Celebrations for an All-Rounder - Wacker Chemie AG


Celebrations for an All-Rounder

Pyrogenic silica is an all-rounder. Sold by WACKER under the name HDK®, it has a myriad of applications: reinforcing filler in silicone elastomers, anti-caking agent in pharmaceutical powders, and flow modifier for paints, surface coatings and adhesives. WACKER first started developing HDK® 50 years ago.

Pyrogenic silica is an all-round product widely employed in the chemical industry. Yet, despite being in everyday contact with it, consumers are usually unaware of its presence. In principle, HDK® – WACKER’s trade name for pyrogenic silica – is nothing more than a hyperpure, amorphous form of silica that has a high surface area and low density. It is used by the pharmaceutical industry, for example, to bestow optimum free-flowing properties on the products which patients subsequently consume in the form of tablets and capsules. It serves as a flow improver in toners, enhancing print definition and resolution. It is responsible in cosmetics for ensuring that lipstick does not melt and run in the heat. And it makes automotive coatings much easier to process.

“Pyrogenic silica is essential for many products and industrial production processes and therefore is in great demand,” says Maria-Anna Biebl, head of WACKER’s HDK® business in EMEA/India.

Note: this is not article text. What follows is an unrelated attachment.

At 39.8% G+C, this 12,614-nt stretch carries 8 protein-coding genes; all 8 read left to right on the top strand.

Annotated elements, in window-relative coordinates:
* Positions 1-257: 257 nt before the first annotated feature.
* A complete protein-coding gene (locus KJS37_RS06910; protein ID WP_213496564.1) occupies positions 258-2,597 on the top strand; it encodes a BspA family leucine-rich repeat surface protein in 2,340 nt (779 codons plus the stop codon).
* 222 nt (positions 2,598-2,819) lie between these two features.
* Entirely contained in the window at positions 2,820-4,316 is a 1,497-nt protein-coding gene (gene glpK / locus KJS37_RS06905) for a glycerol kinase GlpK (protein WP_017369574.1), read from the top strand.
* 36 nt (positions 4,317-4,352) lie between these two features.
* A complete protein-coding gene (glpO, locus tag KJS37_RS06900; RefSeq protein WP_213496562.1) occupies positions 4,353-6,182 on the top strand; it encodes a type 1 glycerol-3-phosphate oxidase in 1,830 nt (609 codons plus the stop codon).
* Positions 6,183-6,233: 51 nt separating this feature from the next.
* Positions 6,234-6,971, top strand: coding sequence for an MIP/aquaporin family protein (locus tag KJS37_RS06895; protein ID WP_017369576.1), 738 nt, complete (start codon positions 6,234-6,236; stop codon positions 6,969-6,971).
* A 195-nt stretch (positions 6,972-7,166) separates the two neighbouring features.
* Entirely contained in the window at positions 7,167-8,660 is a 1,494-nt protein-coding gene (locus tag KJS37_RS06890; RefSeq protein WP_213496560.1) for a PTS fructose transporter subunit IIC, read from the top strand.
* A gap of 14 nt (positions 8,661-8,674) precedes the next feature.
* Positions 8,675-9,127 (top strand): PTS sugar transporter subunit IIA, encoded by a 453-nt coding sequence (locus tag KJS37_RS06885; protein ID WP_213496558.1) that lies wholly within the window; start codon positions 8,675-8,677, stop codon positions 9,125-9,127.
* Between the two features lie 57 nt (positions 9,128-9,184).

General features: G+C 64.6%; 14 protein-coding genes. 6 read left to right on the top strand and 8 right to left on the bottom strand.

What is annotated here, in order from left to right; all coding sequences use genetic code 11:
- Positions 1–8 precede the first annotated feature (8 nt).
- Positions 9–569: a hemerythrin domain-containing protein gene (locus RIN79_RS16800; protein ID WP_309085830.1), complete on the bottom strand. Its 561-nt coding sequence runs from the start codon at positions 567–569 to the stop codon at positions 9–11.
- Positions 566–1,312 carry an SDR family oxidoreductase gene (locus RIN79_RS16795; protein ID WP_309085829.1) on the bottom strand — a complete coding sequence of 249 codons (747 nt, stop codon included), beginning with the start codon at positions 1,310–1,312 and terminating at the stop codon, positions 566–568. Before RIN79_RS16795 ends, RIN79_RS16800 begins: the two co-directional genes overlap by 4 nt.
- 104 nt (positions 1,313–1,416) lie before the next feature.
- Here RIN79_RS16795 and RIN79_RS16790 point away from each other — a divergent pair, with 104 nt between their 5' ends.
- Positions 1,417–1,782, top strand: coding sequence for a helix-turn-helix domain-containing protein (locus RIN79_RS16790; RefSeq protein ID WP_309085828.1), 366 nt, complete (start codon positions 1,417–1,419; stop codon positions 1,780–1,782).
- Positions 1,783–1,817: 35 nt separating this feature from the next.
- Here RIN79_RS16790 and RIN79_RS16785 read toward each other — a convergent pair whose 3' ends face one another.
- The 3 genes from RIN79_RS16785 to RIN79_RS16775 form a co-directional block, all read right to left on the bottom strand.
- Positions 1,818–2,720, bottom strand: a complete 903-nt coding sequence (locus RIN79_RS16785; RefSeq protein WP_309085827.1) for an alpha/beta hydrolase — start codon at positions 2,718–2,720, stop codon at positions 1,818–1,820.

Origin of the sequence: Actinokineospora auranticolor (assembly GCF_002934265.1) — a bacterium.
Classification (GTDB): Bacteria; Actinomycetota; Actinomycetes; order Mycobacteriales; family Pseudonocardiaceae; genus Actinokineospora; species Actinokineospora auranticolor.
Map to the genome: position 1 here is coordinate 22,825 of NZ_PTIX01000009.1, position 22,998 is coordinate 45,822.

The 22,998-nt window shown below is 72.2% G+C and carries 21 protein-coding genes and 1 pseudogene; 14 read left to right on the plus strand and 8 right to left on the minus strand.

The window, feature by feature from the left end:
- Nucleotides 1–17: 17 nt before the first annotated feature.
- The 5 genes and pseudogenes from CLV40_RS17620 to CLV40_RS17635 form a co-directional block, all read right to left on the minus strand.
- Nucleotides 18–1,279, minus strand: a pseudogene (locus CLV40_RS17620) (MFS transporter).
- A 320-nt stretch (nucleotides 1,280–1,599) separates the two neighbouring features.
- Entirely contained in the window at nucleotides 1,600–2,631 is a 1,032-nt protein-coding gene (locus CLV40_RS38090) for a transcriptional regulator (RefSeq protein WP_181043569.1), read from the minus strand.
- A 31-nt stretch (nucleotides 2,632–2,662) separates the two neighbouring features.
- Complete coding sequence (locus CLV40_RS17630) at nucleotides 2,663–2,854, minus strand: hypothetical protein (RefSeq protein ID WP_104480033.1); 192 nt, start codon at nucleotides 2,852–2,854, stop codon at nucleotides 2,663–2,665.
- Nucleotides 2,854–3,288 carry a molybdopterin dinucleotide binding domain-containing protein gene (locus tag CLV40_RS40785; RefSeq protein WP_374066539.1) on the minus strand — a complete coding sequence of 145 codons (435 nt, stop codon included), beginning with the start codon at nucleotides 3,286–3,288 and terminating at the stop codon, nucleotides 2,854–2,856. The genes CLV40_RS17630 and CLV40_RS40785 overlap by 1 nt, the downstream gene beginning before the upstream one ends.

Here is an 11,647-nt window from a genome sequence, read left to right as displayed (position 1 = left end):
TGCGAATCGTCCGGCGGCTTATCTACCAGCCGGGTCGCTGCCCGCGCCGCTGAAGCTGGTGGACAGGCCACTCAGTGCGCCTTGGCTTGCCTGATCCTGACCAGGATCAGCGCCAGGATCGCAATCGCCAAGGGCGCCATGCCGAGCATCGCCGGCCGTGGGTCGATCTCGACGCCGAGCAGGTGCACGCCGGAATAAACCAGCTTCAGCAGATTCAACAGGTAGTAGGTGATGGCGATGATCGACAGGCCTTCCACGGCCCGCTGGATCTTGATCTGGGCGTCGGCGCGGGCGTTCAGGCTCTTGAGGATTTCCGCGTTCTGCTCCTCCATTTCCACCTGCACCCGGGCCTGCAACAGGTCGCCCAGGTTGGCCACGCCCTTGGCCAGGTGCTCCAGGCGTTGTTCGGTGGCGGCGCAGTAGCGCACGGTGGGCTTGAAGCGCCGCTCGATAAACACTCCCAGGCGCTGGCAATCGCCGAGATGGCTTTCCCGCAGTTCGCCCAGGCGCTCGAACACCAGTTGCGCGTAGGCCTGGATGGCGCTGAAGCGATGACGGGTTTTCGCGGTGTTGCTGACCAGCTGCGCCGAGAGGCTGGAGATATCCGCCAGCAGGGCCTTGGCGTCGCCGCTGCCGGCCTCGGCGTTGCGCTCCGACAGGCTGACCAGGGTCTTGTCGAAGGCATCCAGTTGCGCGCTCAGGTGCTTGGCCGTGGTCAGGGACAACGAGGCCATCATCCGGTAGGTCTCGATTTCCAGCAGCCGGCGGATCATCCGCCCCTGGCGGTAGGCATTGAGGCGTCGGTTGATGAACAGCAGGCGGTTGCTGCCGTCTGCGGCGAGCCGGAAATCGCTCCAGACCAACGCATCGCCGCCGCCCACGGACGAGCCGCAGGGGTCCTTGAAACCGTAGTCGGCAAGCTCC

Just how important those seemingly nondescript additives are is shown by the example of the fast-growing market for wind turbines. Wind power alone now accounts for some 10% – and rising – of Germany’s electricity needs. Modern wind turbines can produce peak outputs of up to 7.5 megawatts and the blades can be more than 50 meters long.

HDK® Controls Rheology

Pyrogenic silica is obtained by combusting chlorosilanes with hydrogen and oxygen in an oxyhydrogen flame at over 1,000 degrees Celsius. The reaction produces silica and hydrogen chloride. The latter is fed back into the production loop as an auxiliary. The particles formed in the flame are initially just a few nanometers in size. On cooling, they fuse to form larger, highly branched, flaky aggregates, which ultimately become several micrometers in size – resulting in the large surface of HDK®.